“Duck!” cried Menahem, and grabbing Hillel’s garment, dragged him into a dark entryway to a shop. Hillel, startled, did not struggle and stood quietly in the dark little corridor. “What is it?” He asked. “What did you see?”
“Antipater. I recognized his chair, being carried at the end of the street. Thank God, he did not see me.”
“But…why should such an important man even notice you?” asked Hillel, for a moment doubting his friend’s sanity. Antipater was a highly placed, extremely wealthy Idumean, and a close friend of Hyrcanus, the High Priest. Certainly not someone Hillel would imagine within the sphere visited by Menahem.
Menahem laughed, a little hysterically, visibly relaxing from his momentary terror. “No, don’t worry, I am not insane… usually I would not assume that important men would pay attention to me… but I once I met him in the street just as he was descending his chair to go to the baths. I looked at him and said something very stupid.”
“You talked to Antipater? Why didn’t you just step backwards, respectfully, and let him pass?” asked Hillel, bewildered by his friend’s behavior.
“It happened some years ago… I was younger, and I had the gift of prophecy,” said Menahem, "or if you prefer, the curse of prophesy. At that unhappy moment, Antipater had his young son with him. My eyes fell on the child. He was extraordinarily handsome, and there was something about him that triggered the prophetic voice; I could not control it. So I blurted it out – saying that the child would become a ruler among men. The child laughed happily, but his father took it seriously. You know the Idumeans are superstitious to the core, despite the fact that they have been converted to Judaism, if you accept enforced conversion as real, which most of the Pharisees do not...”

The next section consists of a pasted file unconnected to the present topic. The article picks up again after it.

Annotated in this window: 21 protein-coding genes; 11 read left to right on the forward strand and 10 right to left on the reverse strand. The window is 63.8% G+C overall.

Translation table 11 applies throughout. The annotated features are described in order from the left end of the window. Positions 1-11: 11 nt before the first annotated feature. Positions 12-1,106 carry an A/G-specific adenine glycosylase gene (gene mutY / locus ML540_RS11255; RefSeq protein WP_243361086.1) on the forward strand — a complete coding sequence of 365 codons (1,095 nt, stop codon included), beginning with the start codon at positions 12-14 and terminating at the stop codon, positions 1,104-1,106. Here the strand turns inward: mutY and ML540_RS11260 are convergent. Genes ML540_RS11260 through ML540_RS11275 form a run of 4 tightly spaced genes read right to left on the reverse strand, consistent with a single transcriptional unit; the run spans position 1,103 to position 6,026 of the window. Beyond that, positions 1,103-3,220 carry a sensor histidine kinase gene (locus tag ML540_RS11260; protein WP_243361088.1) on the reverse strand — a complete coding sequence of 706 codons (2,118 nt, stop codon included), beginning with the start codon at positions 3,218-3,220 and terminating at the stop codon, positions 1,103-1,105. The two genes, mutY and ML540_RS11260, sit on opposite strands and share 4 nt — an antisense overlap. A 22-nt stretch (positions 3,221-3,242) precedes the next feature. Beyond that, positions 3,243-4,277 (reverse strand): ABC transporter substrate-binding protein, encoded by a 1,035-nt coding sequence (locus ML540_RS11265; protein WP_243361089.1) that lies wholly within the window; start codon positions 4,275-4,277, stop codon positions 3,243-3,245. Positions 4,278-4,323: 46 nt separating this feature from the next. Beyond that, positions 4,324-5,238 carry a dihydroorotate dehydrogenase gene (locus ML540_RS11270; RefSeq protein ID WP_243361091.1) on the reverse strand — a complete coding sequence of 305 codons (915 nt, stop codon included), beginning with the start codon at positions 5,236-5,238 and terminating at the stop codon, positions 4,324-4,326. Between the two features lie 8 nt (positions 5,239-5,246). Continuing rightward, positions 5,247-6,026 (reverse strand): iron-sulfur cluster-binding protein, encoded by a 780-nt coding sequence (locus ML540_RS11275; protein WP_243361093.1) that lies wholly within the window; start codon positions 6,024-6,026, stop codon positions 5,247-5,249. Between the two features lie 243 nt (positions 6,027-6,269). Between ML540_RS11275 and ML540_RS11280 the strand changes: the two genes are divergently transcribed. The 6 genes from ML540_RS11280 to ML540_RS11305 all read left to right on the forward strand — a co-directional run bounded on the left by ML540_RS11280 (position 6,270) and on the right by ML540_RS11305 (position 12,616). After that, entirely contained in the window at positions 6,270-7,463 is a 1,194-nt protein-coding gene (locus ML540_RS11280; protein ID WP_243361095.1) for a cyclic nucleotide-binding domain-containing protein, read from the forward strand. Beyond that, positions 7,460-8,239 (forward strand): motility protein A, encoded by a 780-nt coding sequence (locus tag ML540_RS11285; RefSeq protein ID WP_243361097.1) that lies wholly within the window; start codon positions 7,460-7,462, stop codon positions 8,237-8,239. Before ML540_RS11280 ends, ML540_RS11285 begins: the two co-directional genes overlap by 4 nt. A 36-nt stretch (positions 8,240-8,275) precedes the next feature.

“I should think it would depend on the convert,” said Hillel. “If he wanted to convert, it could be quite all right.”
“Of course it would. Shemaya and Avtalion are the descendents of converts, but their ancestors converted willingly. The Idumeans were forced to do so by our king, when he conquered them, and they never had the call, or the desire, to convert. Antipater sees himself as a Jew, but half the Jews do not agree, and indeed, he does not think like one nor does he have the Torah education…”